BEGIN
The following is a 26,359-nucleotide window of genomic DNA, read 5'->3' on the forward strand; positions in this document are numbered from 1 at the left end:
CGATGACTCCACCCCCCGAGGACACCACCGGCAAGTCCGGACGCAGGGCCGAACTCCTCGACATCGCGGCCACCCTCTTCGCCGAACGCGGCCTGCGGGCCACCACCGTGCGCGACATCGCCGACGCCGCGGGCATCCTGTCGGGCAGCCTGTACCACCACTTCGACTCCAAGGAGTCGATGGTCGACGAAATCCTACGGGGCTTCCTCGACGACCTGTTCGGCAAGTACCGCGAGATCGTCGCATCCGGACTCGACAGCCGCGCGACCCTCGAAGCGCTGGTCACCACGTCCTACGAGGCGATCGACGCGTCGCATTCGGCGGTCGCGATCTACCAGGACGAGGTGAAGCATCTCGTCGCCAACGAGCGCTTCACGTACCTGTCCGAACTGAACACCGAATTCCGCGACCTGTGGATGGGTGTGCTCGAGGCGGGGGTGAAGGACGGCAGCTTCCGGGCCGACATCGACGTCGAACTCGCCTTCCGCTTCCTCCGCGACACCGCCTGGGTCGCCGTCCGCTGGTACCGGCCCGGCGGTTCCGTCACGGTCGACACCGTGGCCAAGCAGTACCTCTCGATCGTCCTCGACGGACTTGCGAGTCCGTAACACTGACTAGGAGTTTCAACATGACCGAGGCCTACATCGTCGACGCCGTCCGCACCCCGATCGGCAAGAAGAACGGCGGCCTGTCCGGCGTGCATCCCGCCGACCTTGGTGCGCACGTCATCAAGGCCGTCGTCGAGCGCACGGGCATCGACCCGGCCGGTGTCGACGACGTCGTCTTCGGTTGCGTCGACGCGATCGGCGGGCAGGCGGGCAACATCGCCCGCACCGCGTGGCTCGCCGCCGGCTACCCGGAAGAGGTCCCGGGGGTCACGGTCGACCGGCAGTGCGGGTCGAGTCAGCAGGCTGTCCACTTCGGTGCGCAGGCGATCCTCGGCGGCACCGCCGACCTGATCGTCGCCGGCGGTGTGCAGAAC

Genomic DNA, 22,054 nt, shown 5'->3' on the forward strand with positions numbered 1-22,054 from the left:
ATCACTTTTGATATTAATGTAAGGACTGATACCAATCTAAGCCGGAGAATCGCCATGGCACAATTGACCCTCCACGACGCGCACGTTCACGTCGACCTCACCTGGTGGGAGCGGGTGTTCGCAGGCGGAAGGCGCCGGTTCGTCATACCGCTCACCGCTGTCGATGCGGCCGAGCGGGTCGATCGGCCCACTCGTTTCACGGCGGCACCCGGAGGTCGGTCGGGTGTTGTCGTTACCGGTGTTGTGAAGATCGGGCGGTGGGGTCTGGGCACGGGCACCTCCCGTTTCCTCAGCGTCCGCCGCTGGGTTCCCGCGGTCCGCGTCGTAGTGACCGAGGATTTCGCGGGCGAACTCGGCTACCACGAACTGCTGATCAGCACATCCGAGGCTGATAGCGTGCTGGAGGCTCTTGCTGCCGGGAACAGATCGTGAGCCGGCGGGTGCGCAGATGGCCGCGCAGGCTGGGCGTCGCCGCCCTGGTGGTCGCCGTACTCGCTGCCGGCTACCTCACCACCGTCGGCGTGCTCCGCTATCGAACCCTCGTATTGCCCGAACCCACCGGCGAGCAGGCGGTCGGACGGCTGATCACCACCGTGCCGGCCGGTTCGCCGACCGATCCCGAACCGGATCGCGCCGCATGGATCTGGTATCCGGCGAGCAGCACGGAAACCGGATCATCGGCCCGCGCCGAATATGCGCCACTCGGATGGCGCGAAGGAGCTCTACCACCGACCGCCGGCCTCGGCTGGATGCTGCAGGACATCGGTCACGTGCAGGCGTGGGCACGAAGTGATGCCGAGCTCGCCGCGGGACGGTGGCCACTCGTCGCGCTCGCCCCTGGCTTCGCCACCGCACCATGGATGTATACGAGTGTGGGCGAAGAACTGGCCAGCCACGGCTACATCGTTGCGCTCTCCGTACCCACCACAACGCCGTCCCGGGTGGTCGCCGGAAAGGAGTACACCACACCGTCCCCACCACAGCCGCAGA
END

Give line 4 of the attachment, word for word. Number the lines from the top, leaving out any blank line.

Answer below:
ATCACTTTTGATATTAATGTAAGGACTGATACCAATCTAAGCCGGAGAATCGCCATGGCACAATTGACCCTCCACGACGCGCACGTTCACGTCGACCTCACCTGGTGGGAGCGGGTGTTCGCAGGCGGAAGGCGCCGGTTCGTCATACCGCTCACCGCTGTCGATGCGGCCGAGCGGGTCGATCGGCCCACTCGTTTCACGGCGGCACCCGGAGGTCGGTCGGGTGTTGTCGTTACCGGTGTTGTGAAGATCGGGCGGTGGGGTCTGGGCACGGGCACCTCCCGTTTCCTCAGCGTCCGCCGCTGGGTTCCCGCGGTCCGCGTCGTAGTGACCGAGGATTTCGCGGGCGAACTCGGCTACCACGAACTGCTGATCAGCACATCCGAGGCTGATAGCGTGCTGGAGGCTCTTGCTGCCGGGAACAGATCGTGAGCCGGCGGGTGCGCAGATGGCCGCGCAGGCTGGGCGTCGCCGCCCTGGTGGTCGCCGTACTCGCTGCCGGCTACCTCACCACCGTCGGCGTGCTCCGCTATCGAACCCTCGTATTGCCCGAACCCACCGGCGAGCAGGCGGTCGGACGGCTGATCACCACCGTGCCGGCCGGTTCGCCGACCGATCCCGAACCGGATCGCGCCGCATGGATCTGGTATCCGGCGAGCAGCACGGAAACCGGATCATCGGCCCGCGCCGAATATGCGCCACTCGGATGGCGCGAAGGAGCTCTACCACCGACCGCCGGCCTCGGCTGGATGCTGCAGGACATCGGTCACGTGCAGGCGTGGGCACGAAGTGATGCCGAGCTCGCCGCGGGACGGTGGCCACTCGTCGCGCTCGCCCCTGGCTTCGCCACCGCACCATGGATGTATACGAGTGTGGGCGAAGAACTGGCCAGCCACGGCTACATCGTTGCGCTCTCCGTACCCACCACAACGCCGTCCCGGGTGGTCGCCGGAAAGGAGTACACCACACCGTCCCCACCACAGCCGCAGA